Robert Siudzinski, Ph.D., is an Assistant Professor of Educa-

tion at Washington College where he oversees the secondary teacher certification program, directs a learning laboratory, and coordinates international student teaching experiences. He holds degrees from Clemson University and the College of Charleston, as well as a doctorate in Educational Psychology/Learning Sciences from Virginia Polytechnic Institute & State University. 3


SESSION I COURSES

COURSE REGISTRATION Page

FINE & PERFORMING ARTS Digital SLR: Beyond the Basics Universal Studios III HUMANITIES Architecture in the Victorian Era .. Ethical Dilemmas in Health Care Myths of the Greeks and Romans Pakistan Reflections and Observations on Maryland’s Eastern Shore Vital Ideas: Sex SCIENCE & TECHNOLOGY Basics of Digital Photography

15 06 07 16 14 10 17 11 12

New Members: Please include full contact information, along with a check (payable to WC-ALL) for semester membership level desired: Couple: $135. Individual: $95. Friend: $30 Members are invited to register for as many courses as they wish. Class size may be limited at the request of the instructor or by classroom size. If you must withdraw before a class begins, PLEASE notify the office so that another member may take your place. Couples should fill out one form per person. After January 20, registration is on a space available basis. Name___________________________________________________ Address_________________________________________________ _________________________________________ZIP____________ Phone_________________ Email_____________________________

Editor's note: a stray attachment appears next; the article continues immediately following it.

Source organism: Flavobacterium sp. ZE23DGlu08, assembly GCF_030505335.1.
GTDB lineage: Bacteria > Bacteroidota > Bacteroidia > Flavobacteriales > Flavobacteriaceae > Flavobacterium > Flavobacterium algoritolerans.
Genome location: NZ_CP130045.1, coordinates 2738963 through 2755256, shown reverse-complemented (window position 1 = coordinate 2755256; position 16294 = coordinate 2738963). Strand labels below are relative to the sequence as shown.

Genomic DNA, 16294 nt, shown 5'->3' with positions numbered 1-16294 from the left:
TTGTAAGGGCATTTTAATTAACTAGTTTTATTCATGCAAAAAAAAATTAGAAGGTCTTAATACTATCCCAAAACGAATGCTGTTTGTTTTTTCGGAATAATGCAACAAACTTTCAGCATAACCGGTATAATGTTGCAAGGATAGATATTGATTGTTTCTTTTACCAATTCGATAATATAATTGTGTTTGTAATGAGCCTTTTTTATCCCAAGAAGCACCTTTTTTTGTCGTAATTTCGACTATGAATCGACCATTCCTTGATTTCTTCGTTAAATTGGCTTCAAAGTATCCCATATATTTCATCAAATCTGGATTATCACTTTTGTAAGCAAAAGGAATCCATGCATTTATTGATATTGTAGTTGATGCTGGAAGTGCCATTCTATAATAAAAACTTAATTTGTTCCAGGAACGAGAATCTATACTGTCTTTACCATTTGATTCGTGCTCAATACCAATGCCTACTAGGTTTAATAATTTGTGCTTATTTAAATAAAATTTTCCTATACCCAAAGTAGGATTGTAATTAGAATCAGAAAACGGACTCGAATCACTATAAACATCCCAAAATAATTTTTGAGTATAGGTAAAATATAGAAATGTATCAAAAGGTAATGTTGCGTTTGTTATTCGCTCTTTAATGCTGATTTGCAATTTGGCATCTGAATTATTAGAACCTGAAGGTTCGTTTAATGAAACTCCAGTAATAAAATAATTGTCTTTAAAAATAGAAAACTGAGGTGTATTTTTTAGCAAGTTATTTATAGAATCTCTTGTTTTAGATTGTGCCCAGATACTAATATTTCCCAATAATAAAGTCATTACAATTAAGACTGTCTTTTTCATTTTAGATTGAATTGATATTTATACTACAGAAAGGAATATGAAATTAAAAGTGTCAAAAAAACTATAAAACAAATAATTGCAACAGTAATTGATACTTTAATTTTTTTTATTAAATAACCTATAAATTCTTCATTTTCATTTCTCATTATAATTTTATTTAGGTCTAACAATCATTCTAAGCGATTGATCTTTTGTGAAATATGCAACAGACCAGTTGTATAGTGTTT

RELIGION Children of Abraham, Part 1 First Light, Part 1

13 09

SOCIAL SCIENCE Failing Your Way to Success

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Current Members: Please enter your name and indicate which courses you wish to take this semester. It is not necessary to fill out contact information unless it has changed.

Session 1

Session 2

Architecture in the Victorian Era Basics of Digital Photography Children of Abraham, I Digital SLR: Beyond the Basics The Eastern Shore Ethical Dilemmas in Health Care Failing Your Way to Success First Light, I Myths of the Greeks & Romans Pakistan Universal Studios III Vital Ideas: Sex

The American Century Children of Abraham, II First Light, II Four WWII Battles Great Decisions 2012 Great Illustrators Memoir Writing Modern Theatre Styles The “P.R.B.” Poetry: Form & Expression Universal Studios IV

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COURSE REGISTRATION

SESSION II COURSES